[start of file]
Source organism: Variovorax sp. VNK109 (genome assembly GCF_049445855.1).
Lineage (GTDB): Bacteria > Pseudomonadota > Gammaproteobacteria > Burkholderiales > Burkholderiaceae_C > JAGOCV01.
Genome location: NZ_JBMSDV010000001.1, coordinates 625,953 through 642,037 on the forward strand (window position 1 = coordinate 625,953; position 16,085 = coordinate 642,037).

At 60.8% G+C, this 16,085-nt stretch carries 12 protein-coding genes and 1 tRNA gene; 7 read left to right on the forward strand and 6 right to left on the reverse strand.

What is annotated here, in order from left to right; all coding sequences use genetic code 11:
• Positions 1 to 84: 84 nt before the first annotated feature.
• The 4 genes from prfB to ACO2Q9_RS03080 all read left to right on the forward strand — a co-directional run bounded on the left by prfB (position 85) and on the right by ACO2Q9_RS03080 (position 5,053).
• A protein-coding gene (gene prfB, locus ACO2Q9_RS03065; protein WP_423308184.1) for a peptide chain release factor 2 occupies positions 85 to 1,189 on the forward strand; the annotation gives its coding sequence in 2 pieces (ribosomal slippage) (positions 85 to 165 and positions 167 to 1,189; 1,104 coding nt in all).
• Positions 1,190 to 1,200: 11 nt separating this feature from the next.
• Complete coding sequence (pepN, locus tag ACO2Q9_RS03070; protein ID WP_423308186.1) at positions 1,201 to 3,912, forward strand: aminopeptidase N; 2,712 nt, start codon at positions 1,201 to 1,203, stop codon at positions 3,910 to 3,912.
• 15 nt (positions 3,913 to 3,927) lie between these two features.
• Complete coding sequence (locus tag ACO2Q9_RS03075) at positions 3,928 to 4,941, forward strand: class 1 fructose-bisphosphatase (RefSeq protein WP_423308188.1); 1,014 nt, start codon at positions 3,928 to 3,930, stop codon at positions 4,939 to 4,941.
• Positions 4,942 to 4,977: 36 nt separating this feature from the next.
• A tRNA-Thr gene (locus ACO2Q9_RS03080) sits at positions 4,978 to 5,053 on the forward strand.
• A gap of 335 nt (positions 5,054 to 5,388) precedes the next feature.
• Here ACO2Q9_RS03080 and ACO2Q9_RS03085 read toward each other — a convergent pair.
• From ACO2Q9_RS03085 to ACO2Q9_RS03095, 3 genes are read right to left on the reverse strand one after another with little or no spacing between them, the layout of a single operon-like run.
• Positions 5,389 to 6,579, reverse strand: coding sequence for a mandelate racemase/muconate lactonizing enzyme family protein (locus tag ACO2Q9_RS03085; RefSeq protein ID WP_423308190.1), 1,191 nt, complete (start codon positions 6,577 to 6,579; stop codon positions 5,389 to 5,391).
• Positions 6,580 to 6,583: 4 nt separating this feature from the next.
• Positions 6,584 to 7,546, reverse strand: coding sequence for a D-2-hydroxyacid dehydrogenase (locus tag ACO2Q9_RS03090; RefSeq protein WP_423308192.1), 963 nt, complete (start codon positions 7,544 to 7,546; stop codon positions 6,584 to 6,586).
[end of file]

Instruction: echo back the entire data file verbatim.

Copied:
Source organism: Variovorax sp. VNK109 (genome assembly GCF_049445855.1).
Lineage (GTDB): Bacteria > Pseudomonadota > Gammaproteobacteria > Burkholderiales > Burkholderiaceae_C > JAGOCV01.
Genome location: NZ_JBMSDV010000001.1, coordinates 625,953 through 642,037 on the forward strand (window position 1 = coordinate 625,953; position 16,085 = coordinate 642,037).

At 60.8% G+C, this 16,085-nt stretch carries 12 protein-coding genes and 1 tRNA gene; 7 read left to right on the forward strand and 6 right to left on the reverse strand.

What is annotated here, in order from left to right; all coding sequences use genetic code 11:
• Positions 1 to 84: 84 nt before the first annotated feature.
• The 4 genes from prfB to ACO2Q9_RS03080 all read left to right on the forward strand — a co-directional run bounded on the left by prfB (position 85) and on the right by ACO2Q9_RS03080 (position 5,053).
• A protein-coding gene (gene prfB, locus ACO2Q9_RS03065; protein WP_423308184.1) for a peptide chain release factor 2 occupies positions 85 to 1,189 on the forward strand; the annotation gives its coding sequence in 2 pieces (ribosomal slippage) (positions 85 to 165 and positions 167 to 1,189; 1,104 coding nt in all).
• Positions 1,190 to 1,200: 11 nt separating this feature from the next.
• Complete coding sequence (pepN, locus tag ACO2Q9_RS03070; protein ID WP_423308186.1) at positions 1,201 to 3,912, forward strand: aminopeptidase N; 2,712 nt, start codon at positions 1,201 to 1,203, stop codon at positions 3,910 to 3,912.
• 15 nt (positions 3,913 to 3,927) lie between these two features.
• Complete coding sequence (locus tag ACO2Q9_RS03075) at positions 3,928 to 4,941, forward strand: class 1 fructose-bisphosphatase (RefSeq protein WP_423308188.1); 1,014 nt, start codon at positions 3,928 to 3,930, stop codon at positions 4,939 to 4,941.
• Positions 4,942 to 4,977: 36 nt separating this feature from the next.
• A tRNA-Thr gene (locus ACO2Q9_RS03080) sits at positions 4,978 to 5,053 on the forward strand.
• A gap of 335 nt (positions 5,054 to 5,388) precedes the next feature.
• Here ACO2Q9_RS03080 and ACO2Q9_RS03085 read toward each other — a convergent pair.
• From ACO2Q9_RS03085 to ACO2Q9_RS03095, 3 genes are read right to left on the reverse strand one after another with little or no spacing between them, the layout of a single operon-like run.
• Positions 5,389 to 6,579, reverse strand: coding sequence for a mandelate racemase/muconate lactonizing enzyme family protein (locus tag ACO2Q9_RS03085; RefSeq protein ID WP_423308190.1), 1,191 nt, complete (start codon positions 6,577 to 6,579; stop codon positions 5,389 to 5,391).
• Positions 6,580 to 6,583: 4 nt separating this feature from the next.
• Positions 6,584 to 7,546, reverse strand: coding sequence for a D-2-hydroxyacid dehydrogenase (locus tag ACO2Q9_RS03090; RefSeq protein WP_423308192.1), 963 nt, complete (start codon positions 7,544 to 7,546; stop codon positions 6,584 to 6,586).